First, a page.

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Many open source projects in Salsita were designed to tackle problems, solve issues, or to simply make the company run more smoothly. This is NOT one of those projects. Quite the opposite, in fact. This is a story about a training project we started and how it has continued to gain popularity.
The Salsita foosball squad has been steadily growing and some of us are becoming good players. Competitive as we are, we always wanted to determine who the best player is. If only we could construct a leaderboard of sorts...
As an avid chess player, I’m familiar with the concept of Elo rating, a method for calculating the skill levels of players in zero-sum games such as chess. You can read more about it here. In simple terms, if the Elo rating difference between you and the other player is 400, the stronger player is 10x more likely to win. Since a log scale is used, if the difference amounts to 800, the probability rises to 100:1.
Knowing this, it's relatively straightforward to create a formula for 1v1 games. The trickier part is the Elo rating calculation of 2v2 games. We have had some long discussions about this, but for now we're sticking with averaging the Elo rating for each team and pretending that it's a 1v1 game. Any suggestions to improve this are welcome!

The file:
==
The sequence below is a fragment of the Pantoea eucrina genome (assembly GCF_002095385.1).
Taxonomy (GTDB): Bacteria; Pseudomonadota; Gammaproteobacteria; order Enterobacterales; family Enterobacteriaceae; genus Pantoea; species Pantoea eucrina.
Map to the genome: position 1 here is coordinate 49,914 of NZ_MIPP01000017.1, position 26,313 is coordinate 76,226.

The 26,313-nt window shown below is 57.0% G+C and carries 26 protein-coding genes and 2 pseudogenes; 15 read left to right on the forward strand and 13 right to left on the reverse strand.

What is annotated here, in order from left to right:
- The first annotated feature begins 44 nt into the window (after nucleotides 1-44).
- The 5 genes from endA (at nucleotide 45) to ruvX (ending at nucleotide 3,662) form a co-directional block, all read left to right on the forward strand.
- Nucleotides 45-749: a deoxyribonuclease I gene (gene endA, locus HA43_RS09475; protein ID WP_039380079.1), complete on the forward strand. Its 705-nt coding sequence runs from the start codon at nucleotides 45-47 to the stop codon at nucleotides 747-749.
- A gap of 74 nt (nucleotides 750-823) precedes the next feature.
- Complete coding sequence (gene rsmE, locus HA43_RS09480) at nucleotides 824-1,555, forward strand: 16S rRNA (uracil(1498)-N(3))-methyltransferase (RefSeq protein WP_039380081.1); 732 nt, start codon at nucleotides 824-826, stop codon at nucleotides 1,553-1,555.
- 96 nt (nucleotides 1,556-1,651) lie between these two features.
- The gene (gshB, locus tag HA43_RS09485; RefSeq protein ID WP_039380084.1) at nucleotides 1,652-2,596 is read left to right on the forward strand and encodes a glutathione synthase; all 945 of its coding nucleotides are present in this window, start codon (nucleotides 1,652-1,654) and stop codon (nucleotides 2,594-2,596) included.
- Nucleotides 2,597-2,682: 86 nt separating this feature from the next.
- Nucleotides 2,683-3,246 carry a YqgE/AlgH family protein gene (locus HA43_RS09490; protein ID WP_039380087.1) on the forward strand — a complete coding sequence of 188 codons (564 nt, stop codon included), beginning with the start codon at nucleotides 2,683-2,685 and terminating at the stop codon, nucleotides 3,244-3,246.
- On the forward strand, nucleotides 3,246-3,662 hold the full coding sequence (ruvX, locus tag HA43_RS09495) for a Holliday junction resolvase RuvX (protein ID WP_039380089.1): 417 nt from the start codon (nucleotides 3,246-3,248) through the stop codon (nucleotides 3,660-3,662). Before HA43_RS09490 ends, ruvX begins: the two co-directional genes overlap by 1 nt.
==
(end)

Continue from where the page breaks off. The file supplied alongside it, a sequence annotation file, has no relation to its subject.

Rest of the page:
With this in mind, I created a simple wireframe to calculate the Elo rating.
Soon after it was brought to life and the Slack channel messages started looking like this:
The minimum viable product was no longer practical because it was easier to use the app instead of calculating rankings manually. Now we needed a real application, something with an attractive graphical user interface (GUI) and maintainable codebase.
After the first version was released, there were soon requests for new features. One of my favorite additions is the slackbot, or the ability to play 1v1 and 1v2 matches. The source code is open and all pull requests are welcome.
In the future we plan to deploy it for other sport-related activities, such as table tennis.
This is our pet project and we treat it very fondly. The pull requests are reviewed meticulously and no mercy is given. We're strict, but the reviews are conducted in a lighthearted fashion.